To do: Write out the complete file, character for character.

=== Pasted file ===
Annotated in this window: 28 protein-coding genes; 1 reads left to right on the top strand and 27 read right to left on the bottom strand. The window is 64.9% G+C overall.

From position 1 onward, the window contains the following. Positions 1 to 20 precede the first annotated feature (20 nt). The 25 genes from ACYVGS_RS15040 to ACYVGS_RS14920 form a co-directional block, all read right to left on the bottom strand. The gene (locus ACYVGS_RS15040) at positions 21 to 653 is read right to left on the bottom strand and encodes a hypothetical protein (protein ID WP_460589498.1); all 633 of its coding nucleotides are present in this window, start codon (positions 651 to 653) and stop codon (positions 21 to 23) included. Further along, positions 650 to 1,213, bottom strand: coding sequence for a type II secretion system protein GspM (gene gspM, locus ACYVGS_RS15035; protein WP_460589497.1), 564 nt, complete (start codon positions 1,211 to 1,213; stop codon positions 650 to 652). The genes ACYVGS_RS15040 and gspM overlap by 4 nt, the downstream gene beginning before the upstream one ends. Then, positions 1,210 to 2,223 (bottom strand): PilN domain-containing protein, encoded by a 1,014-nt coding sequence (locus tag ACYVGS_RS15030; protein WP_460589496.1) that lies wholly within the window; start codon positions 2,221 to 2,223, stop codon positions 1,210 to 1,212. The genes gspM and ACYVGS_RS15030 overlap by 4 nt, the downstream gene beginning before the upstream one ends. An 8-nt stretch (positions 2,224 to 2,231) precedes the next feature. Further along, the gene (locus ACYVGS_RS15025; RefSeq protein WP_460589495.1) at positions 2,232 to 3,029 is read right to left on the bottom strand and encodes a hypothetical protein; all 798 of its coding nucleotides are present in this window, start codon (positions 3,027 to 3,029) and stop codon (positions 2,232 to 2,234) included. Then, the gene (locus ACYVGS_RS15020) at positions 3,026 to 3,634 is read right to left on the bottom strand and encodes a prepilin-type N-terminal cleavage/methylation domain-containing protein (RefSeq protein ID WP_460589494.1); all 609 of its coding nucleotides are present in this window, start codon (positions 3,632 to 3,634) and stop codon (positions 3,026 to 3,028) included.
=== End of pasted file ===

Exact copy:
Annotated in this window: 28 protein-coding genes; 1 reads left to right on the top strand and 27 read right to left on the bottom strand. The window is 64.9% G+C overall.

From position 1 onward, the window contains the following. Positions 1 to 20 precede the first annotated feature (20 nt). The 25 genes from ACYVGS_RS15040 to ACYVGS_RS14920 form a co-directional block, all read right to left on the bottom strand. The gene (locus ACYVGS_RS15040) at positions 21 to 653 is read right to left on the bottom strand and encodes a hypothetical protein (protein ID WP_460589498.1); all 633 of its coding nucleotides are present in this window, start codon (positions 651 to 653) and stop codon (positions 21 to 23) included. Further along, positions 650 to 1,213, bottom strand: coding sequence for a type II secretion system protein GspM (gene gspM, locus ACYVGS_RS15035; protein WP_460589497.1), 564 nt, complete (start codon positions 1,211 to 1,213; stop codon positions 650 to 652). The genes ACYVGS_RS15040 and gspM overlap by 4 nt, the downstream gene beginning before the upstream one ends. Then, positions 1,210 to 2,223 (bottom strand): PilN domain-containing protein, encoded by a 1,014-nt coding sequence (locus tag ACYVGS_RS15030; protein WP_460589496.1) that lies wholly within the window; start codon positions 2,221 to 2,223, stop codon positions 1,210 to 1,212. The genes gspM and ACYVGS_RS15030 overlap by 4 nt, the downstream gene beginning before the upstream one ends. An 8-nt stretch (positions 2,224 to 2,231) precedes the next feature. Further along, the gene (locus ACYVGS_RS15025; RefSeq protein WP_460589495.1) at positions 2,232 to 3,029 is read right to left on the bottom strand and encodes a hypothetical protein; all 798 of its coding nucleotides are present in this window, start codon (positions 3,027 to 3,029) and stop codon (positions 2,232 to 2,234) included. Then, the gene (locus ACYVGS_RS15020) at positions 3,026 to 3,634 is read right to left on the bottom strand and encodes a prepilin-type N-terminal cleavage/methylation domain-containing protein (RefSeq protein ID WP_460589494.1); all 609 of its coding nucleotides are present in this window, start codon (positions 3,632 to 3,634) and stop codon (positions 3,026 to 3,028) included.